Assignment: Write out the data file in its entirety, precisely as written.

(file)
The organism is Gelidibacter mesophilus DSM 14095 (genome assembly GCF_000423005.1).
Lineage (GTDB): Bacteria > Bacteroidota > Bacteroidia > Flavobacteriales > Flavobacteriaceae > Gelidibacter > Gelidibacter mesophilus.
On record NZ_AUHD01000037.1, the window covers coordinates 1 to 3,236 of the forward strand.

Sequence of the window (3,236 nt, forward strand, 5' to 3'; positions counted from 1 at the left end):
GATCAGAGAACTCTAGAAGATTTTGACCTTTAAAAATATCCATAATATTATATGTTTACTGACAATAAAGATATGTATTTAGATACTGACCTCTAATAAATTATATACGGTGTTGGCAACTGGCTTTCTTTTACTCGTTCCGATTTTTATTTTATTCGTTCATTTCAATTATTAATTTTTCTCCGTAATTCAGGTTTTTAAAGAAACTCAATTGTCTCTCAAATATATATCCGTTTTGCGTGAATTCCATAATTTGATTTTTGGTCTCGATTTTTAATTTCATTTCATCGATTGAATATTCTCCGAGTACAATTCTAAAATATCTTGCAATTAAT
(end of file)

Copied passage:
The organism is Gelidibacter mesophilus DSM 14095 (genome assembly GCF_000423005.1).
Lineage (GTDB): Bacteria > Bacteroidota > Bacteroidia > Flavobacteriales > Flavobacteriaceae > Gelidibacter > Gelidibacter mesophilus.
On record NZ_AUHD01000037.1, the window covers coordinates 1 to 3,236 of the forward strand.

Sequence of the window (3,236 nt, forward strand, 5' to 3'; positions counted from 1 at the left end):
GATCAGAGAACTCTAGAAGATTTTGACCTTTAAAAATATCCATAATATTATATGTTTACTGACAATAAAGATATGTATTTAGATACTGACCTCTAATAAATTATATACGGTGTTGGCAACTGGCTTTCTTTTACTCGTTCCGATTTTTATTTTATTCGTTCATTTCAATTATTAATTTTTCTCCGTAATTCAGGTTTTTAAAGAAACTCAATTGTCTCTCAAATATATATCCGTTTTGCGTGAATTCCATAATTTGATTTTTGGTCTCGATTTTTAATTTCATTTCATCGATTGAATATTCTCCGAGTACAATTCTAAAATATCTTGCAATTAAT